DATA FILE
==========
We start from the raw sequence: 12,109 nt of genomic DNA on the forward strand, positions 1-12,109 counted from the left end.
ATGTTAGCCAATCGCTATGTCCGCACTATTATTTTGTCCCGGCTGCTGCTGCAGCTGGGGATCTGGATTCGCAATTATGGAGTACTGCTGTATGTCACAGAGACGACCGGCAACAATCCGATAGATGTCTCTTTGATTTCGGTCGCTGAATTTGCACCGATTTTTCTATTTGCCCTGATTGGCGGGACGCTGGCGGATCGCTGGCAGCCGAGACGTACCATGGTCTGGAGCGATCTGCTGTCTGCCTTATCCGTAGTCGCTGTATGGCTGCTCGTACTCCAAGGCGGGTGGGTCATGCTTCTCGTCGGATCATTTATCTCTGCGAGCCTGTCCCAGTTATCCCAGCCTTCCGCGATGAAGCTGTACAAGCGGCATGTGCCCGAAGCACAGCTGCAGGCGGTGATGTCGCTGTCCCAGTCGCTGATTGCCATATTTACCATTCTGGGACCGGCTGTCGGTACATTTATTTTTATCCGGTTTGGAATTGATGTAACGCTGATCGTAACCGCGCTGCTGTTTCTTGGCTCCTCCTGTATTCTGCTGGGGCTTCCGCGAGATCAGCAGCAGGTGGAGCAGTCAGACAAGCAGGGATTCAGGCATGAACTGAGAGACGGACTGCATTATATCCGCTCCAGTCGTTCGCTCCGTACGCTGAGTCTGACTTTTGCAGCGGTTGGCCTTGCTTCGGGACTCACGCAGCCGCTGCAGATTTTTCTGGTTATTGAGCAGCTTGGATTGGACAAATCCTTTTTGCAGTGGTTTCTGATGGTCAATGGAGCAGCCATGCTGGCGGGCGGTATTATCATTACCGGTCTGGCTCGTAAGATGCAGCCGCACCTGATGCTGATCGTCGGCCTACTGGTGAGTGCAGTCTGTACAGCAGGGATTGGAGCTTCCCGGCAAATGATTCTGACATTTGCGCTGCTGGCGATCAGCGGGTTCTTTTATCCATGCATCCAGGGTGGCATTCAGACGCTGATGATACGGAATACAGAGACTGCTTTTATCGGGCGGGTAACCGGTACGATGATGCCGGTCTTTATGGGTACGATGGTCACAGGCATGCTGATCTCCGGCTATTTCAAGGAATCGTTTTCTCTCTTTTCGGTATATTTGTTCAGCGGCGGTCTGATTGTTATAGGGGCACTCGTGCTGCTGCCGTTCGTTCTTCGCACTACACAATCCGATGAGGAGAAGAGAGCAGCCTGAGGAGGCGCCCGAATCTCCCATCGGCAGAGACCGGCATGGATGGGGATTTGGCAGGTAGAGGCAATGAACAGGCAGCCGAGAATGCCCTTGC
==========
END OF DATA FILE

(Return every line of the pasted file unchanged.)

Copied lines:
We start from the raw sequence: 12,109 nt of genomic DNA on the forward strand, positions 1-12,109 counted from the left end.
ATGTTAGCCAATCGCTATGTCCGCACTATTATTTTGTCCCGGCTGCTGCTGCAGCTGGGGATCTGGATTCGCAATTATGGAGTACTGCTGTATGTCACAGAGACGACCGGCAACAATCCGATAGATGTCTCTTTGATTTCGGTCGCTGAATTTGCACCGATTTTTCTATTTGCCCTGATTGGCGGGACGCTGGCGGATCGCTGGCAGCCGAGACGTACCATGGTCTGGAGCGATCTGCTGTCTGCCTTATCCGTAGTCGCTGTATGGCTGCTCGTACTCCAAGGCGGGTGGGTCATGCTTCTCGTCGGATCATTTATCTCTGCGAGCCTGTCCCAGTTATCCCAGCCTTCCGCGATGAAGCTGTACAAGCGGCATGTGCCCGAAGCACAGCTGCAGGCGGTGATGTCGCTGTCCCAGTCGCTGATTGCCATATTTACCATTCTGGGACCGGCTGTCGGTACATTTATTTTTATCCGGTTTGGAATTGATGTAACGCTGATCGTAACCGCGCTGCTGTTTCTTGGCTCCTCCTGTATTCTGCTGGGGCTTCCGCGAGATCAGCAGCAGGTGGAGCAGTCAGACAAGCAGGGATTCAGGCATGAACTGAGAGACGGACTGCATTATATCCGCTCCAGTCGTTCGCTCCGTACGCTGAGTCTGACTTTTGCAGCGGTTGGCCTTGCTTCGGGACTCACGCAGCCGCTGCAGATTTTTCTGGTTATTGAGCAGCTTGGATTGGACAAATCCTTTTTGCAGTGGTTTCTGATGGTCAATGGAGCAGCCATGCTGGCGGGCGGTATTATCATTACCGGTCTGGCTCGTAAGATGCAGCCGCACCTGATGCTGATCGTCGGCCTACTGGTGAGTGCAGTCTGTACAGCAGGGATTGGAGCTTCCCGGCAAATGATTCTGACATTTGCGCTGCTGGCGATCAGCGGGTTCTTTTATCCATGCATCCAGGGTGGCATTCAGACGCTGATGATACGGAATACAGAGACTGCTTTTATCGGGCGGGTAACCGGTACGATGATGCCGGTCTTTATGGGTACGATGGTCACAGGCATGCTGATCTCCGGCTATTTCAAGGAATCGTTTTCTCTCTTTTCGGTATATTTGTTCAGCGGCGGTCTGATTGTTATAGGGGCACTCGTGCTGCTGCCGTTCGTTCTTCGCACTACACAATCCGATGAGGAGAAGAGAGCAGCCTGAGGAGGCGCCCGAATCTCCCATCGGCAGAGACCGGCATGGATGGGGATTTGGCAGGTAGAGGCAATGAACAGGCAGCCGAGAATGCCCTTGC